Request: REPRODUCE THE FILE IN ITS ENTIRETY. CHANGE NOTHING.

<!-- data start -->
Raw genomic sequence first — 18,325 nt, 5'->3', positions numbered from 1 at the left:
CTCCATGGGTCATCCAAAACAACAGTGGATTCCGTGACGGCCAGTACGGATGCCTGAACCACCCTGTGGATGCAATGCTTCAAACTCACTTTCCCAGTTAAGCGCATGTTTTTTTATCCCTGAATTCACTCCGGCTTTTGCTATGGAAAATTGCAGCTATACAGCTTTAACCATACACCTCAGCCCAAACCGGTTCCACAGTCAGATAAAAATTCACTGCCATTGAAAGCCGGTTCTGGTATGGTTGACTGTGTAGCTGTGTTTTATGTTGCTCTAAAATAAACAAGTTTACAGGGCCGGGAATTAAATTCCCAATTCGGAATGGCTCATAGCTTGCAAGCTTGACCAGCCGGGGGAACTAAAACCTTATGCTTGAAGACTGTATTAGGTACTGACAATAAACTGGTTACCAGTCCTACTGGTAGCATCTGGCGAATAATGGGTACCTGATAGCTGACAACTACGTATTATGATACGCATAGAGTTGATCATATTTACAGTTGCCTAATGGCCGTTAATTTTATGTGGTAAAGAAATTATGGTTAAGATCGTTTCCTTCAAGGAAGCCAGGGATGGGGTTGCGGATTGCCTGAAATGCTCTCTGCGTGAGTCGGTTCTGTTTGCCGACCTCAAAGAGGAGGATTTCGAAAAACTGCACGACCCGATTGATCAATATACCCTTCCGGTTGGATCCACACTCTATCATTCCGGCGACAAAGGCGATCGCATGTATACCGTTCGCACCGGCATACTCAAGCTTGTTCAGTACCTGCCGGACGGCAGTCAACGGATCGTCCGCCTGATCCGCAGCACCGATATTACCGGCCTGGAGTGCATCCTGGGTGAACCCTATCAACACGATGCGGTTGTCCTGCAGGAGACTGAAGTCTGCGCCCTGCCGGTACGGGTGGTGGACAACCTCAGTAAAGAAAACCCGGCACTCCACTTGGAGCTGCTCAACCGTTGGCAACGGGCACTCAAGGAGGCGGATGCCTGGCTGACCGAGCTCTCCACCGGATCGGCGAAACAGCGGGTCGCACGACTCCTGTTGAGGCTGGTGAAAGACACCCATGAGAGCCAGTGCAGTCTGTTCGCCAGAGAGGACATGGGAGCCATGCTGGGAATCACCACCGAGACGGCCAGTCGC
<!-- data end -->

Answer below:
Raw genomic sequence first — 18,325 nt, 5'->3', positions numbered from 1 at the left:
CTCCATGGGTCATCCAAAACAACAGTGGATTCCGTGACGGCCAGTACGGATGCCTGAACCACCCTGTGGATGCAATGCTTCAAACTCACTTTCCCAGTTAAGCGCATGTTTTTTTATCCCTGAATTCACTCCGGCTTTTGCTATGGAAAATTGCAGCTATACAGCTTTAACCATACACCTCAGCCCAAACCGGTTCCACAGTCAGATAAAAATTCACTGCCATTGAAAGCCGGTTCTGGTATGGTTGACTGTGTAGCTGTGTTTTATGTTGCTCTAAAATAAACAAGTTTACAGGGCCGGGAATTAAATTCCCAATTCGGAATGGCTCATAGCTTGCAAGCTTGACCAGCCGGGGGAACTAAAACCTTATGCTTGAAGACTGTATTAGGTACTGACAATAAACTGGTTACCAGTCCTACTGGTAGCATCTGGCGAATAATGGGTACCTGATAGCTGACAACTACGTATTATGATACGCATAGAGTTGATCATATTTACAGTTGCCTAATGGCCGTTAATTTTATGTGGTAAAGAAATTATGGTTAAGATCGTTTCCTTCAAGGAAGCCAGGGATGGGGTTGCGGATTGCCTGAAATGCTCTCTGCGTGAGTCGGTTCTGTTTGCCGACCTCAAAGAGGAGGATTTCGAAAAACTGCACGACCCGATTGATCAATATACCCTTCCGGTTGGATCCACACTCTATCATTCCGGCGACAAAGGCGATCGCATGTATACCGTTCGCACCGGCATACTCAAGCTTGTTCAGTACCTGCCGGACGGCAGTCAACGGATCGTCCGCCTGATCCGCAGCACCGATATTACCGGCCTGGAGTGCATCCTGGGTGAACCCTATCAACACGATGCGGTTGTCCTGCAGGAGACTGAAGTCTGCGCCCTGCCGGTACGGGTGGTGGACAACCTCAGTAAAGAAAACCCGGCACTCCACTTGGAGCTGCTCAACCGTTGGCAACGGGCACTCAAGGAGGCGGATGCCTGGCTGACCGAGCTCTCCACCGGATCGGCGAAACAGCGGGTCGCACGACTCCTGTTGAGGCTGGTGAAAGACACCCATGAGAGCCAGTGCAGTCTGTTCGCCAGAGAGGACATGGGAGCCATGCTGGGAATCACCACCGAGACGGCCAGTCGC